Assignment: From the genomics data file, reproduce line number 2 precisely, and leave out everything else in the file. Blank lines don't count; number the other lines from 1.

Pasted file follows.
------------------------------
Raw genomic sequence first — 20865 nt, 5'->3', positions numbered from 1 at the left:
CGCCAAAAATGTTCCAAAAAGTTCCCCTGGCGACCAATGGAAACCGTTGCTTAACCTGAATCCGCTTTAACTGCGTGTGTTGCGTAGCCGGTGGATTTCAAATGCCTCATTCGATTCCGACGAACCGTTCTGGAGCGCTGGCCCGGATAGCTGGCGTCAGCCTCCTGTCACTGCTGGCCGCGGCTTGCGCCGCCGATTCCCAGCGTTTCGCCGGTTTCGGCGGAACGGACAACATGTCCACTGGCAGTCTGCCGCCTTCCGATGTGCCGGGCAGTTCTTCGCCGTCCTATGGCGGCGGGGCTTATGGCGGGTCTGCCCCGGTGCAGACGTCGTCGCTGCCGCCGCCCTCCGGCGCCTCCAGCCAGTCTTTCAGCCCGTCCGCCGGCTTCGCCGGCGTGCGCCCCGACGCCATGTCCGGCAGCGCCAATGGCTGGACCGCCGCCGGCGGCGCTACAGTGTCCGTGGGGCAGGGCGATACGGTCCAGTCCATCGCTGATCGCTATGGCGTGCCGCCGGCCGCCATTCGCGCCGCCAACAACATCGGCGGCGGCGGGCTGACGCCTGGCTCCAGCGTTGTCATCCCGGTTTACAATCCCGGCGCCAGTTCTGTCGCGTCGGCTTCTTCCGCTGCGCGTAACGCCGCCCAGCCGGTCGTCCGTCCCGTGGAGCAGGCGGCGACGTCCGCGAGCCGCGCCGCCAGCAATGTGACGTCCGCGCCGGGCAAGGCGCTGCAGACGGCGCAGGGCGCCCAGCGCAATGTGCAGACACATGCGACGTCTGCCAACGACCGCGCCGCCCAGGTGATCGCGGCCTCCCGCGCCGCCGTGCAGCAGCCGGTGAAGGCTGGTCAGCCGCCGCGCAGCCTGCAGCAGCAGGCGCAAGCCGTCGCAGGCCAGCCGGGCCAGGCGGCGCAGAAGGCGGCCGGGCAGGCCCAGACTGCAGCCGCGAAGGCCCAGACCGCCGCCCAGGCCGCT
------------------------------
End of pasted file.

CGCCAAAAATGTTCCAAAAAGTTCCCCTGGCGACCAATGGAAACCGTTGCTTAACCTGAATCCGCTTTAACTGCGTGTGTTGCGTAGCCGGTGGATTTCAAATGCCTCATTCGATTCCGACGAACCGTTCTGGAGCGCTGGCCCGGATAGCTGGCGTCAGCCTCCTGTCACTGCTGGCCGCGGCTTGCGCCGCCGATTCCCAGCGTTTCGCCGGTTTCGGCGGAACGGACAACATGTCCACTGGCAGTCTGCCGCCTTCCGATGTGCCGGGCAGTTCTTCGCCGTCCTATGGCGGCGGGGCTTATGGCGGGTCTGCCCCGGTGCAGACGTCGTCGCTGCCGCCGCCCTCCGGCGCCTCCAGCCAGTCTTTCAGCCCGTCCGCCGGCTTCGCCGGCGTGCGCCCCGACGCCATGTCCGGCAGCGCCAATGGCTGGACCGCCGCCGGCGGCGCTACAGTGTCCGTGGGGCAGGGCGATACGGTCCAGTCCATCGCTGATCGCTATGGCGTGCCGCCGGCCGCCATTCGCGCCGCCAACAACATCGGCGGCGGCGGGCTGACGCCTGGCTCCAGCGTTGTCATCCCGGTTTACAATCCCGGCGCCAGTTCTGTCGCGTCGGCTTCTTCCGCTGCGCGTAACGCCGCCCAGCCGGTCGTCCGTCCCGTGGAGCAGGCGGCGACGTCCGCGAGCCGCGCCGCCAGCAATGTGACGTCCGCGCCGGGCAAGGCGCTGCAGACGGCGCAGGGCGCCCAGCGCAATGTGCAGACACATGCGACGTCTGCCAACGACCGCGCCGCCCAGGTGATCGCGGCCTCCCGCGCCGCCGTGCAGCAGCCGGTGAAGGCTGGTCAGCCGCCGCGCAGCCTGCAGCAGCAGGCGCAAGCCGTCGCAGGCCAGCCGGGCCAGGCGGCGCAGAAGGCGGCCGGGCAGGCCCAGACTGCAGCCGCGAAGGCCCAGACCGCCGCCCAGGCCGCT